Is that iPad Costing You $2,000?

One of the biggest problems for Americans is that we are not sufficiently future-oriented. This is true in both an economic and a spiritual sense. We usually sin because we want to gratify an impulse in the present without due regard for the long-run (or eternal) consequences.

In the 1960s, Harvard sociologist Edward Banfield raised hackles across the academic world with his book The Unheavenly City, which demonstrated that the socioeconomic status of individuals and groups is closely correlated to their time preference; future-oriented groups are upwardly mobile with an ethic of deferred gratification, saving, and investment, whereas present-oriented groups are much more likely to suffer from chronic poverty.

Present-orientation leads to conspicuous consumption, maxed-out credit cards, trillion-dollar deficits, and empty retirement accounts. Future-orientation leads to modest lifestyles, balanced budgets, healthy investments, and economic security.

Yesterday there was a great column in the Wall Street Journal which highlighted this problem. The author urges people to consider their opportunity cost when deciding to spend money. That $500 you’re thinking about dropping on an iPad2 could instead be invested and turn into $2,000 in thirty years. Would you rather have the iPad today or $2,000 in thirty years? If you can’t conceive waiting thirty years for anything, your time preference may be too high!

Many people will say, “I’ll take the iPad today. In thirty years the government will take care of me.” Lots of luck!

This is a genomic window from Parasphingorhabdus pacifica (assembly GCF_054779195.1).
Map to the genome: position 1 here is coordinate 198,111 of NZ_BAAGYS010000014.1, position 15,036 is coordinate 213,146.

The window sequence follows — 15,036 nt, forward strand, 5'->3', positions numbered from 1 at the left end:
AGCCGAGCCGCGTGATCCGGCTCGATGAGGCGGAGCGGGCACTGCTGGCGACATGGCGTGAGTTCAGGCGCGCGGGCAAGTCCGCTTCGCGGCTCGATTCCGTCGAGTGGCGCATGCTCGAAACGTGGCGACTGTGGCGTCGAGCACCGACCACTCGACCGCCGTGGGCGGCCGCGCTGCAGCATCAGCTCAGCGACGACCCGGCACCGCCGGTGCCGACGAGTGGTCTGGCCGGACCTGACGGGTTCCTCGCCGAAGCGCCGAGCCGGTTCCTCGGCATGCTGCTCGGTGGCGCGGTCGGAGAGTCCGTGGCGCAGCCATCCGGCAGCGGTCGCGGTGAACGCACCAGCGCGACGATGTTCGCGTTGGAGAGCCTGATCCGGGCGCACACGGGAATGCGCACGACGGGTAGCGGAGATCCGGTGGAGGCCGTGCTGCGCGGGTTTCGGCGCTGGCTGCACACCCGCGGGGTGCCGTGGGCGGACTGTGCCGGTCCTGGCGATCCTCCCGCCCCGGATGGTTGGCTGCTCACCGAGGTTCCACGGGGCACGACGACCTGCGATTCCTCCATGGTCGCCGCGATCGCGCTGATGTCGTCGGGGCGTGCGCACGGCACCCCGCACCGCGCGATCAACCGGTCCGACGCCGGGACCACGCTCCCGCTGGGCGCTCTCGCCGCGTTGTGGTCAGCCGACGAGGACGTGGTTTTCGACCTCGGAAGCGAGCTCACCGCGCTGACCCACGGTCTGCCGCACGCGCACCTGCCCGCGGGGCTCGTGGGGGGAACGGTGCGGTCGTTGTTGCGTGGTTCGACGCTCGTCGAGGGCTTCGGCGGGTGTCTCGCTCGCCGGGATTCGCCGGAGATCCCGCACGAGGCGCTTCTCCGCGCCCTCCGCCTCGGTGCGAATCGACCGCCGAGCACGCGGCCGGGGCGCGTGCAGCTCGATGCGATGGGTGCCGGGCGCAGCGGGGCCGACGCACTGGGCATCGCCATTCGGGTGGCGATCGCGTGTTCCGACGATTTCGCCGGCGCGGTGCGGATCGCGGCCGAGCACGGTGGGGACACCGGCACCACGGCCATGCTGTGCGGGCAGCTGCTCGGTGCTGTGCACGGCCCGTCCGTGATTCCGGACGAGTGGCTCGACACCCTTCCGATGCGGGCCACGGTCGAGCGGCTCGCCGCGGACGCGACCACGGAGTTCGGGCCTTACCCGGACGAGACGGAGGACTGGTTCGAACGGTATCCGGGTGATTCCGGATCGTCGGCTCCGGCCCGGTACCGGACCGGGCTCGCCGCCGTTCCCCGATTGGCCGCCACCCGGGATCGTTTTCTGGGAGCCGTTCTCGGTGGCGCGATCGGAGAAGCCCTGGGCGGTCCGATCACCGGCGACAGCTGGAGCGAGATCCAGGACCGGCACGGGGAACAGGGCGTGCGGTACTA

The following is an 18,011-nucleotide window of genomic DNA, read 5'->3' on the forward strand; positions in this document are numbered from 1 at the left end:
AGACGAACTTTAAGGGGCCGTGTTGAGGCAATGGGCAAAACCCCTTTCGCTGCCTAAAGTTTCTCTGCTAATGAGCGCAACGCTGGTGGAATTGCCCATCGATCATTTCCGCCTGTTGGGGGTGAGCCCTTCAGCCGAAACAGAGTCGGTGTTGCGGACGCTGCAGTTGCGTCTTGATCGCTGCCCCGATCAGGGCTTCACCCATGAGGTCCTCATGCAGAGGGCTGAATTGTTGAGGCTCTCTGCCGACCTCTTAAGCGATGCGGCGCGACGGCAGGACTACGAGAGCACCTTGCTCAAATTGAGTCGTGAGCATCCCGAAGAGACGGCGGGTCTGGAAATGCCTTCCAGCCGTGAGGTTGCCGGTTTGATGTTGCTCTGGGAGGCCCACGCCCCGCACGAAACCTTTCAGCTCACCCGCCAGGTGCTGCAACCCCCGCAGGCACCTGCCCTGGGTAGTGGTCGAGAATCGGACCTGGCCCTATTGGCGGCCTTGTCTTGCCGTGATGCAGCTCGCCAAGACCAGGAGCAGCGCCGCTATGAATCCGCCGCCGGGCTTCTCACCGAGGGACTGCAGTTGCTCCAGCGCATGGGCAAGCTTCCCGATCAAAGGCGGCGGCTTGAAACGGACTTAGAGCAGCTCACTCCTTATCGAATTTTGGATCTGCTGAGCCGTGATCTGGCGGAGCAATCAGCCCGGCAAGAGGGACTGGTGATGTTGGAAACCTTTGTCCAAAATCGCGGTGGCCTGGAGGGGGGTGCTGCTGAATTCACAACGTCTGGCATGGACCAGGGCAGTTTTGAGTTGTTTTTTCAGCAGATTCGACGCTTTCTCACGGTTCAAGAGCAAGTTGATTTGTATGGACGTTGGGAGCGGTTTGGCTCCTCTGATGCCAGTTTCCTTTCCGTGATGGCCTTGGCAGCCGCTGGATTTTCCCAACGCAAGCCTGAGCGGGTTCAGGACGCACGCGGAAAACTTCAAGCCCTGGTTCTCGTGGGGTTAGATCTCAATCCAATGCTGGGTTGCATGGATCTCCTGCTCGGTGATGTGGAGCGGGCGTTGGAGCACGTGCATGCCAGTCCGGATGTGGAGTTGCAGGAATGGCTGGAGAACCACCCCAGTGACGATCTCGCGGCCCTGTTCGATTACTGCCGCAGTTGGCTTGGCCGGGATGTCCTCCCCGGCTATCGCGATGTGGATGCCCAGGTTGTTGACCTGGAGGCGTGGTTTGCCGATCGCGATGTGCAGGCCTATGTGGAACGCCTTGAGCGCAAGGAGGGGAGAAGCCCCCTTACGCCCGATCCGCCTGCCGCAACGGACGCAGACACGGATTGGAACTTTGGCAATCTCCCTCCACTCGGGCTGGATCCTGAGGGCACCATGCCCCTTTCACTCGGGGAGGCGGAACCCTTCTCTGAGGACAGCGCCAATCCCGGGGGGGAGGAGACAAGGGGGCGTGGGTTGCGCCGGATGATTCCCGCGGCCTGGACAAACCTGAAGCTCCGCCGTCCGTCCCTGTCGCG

About Dr. J

I am Professor of Humanities at Faulkner University, where I chair the Department of Humanities and direct online M.A. and Ph.D. programs based on the Great Books of Western Civilization. I am also Associate Editor of the Journal of Faith and the Academy and a member of the faculty at Liberty Classroom.
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4 Responses to Is that iPad Costing You $2,000?

  1. Jeff Jewell says:

    In all seriousness, $500 today vs. $2,000 in 30 years is not that great a tradeoff. That’s a compound rate of return of 4.73%, which may well not be high enough for most people to defer gratification – especially considering that rate is probably barely high enough to beat the likely (true) inflation rate over that period. Now if you want to consider $500 today vs. $5,000 in 30 years ( a 7.98% rate of return) you would have a much stronger case.

  2. Rachel Wishum says:

    Hey, I know that author’s name from somewhere….

  3. worldtake says:

    Those of us who were alive and cognizant in the 1950’s and 60’s are completely aware of this now-dead phenomenon of living in the present and saving for the future. When my father or mother wanted something that they did not have the cash to buy at the moment, they had two choices:

    They saved the money until they had enough to buy the item and then they bought it
    They put the item on lay-away and when they had accumulated enough money to pay for it, they paid for it and then were able to get the item.


    The problem today, is not as much that fewer people are planning for the future, it is that more people are spending more and more money that doesn’t even exist yet — They are living further and further in the future.

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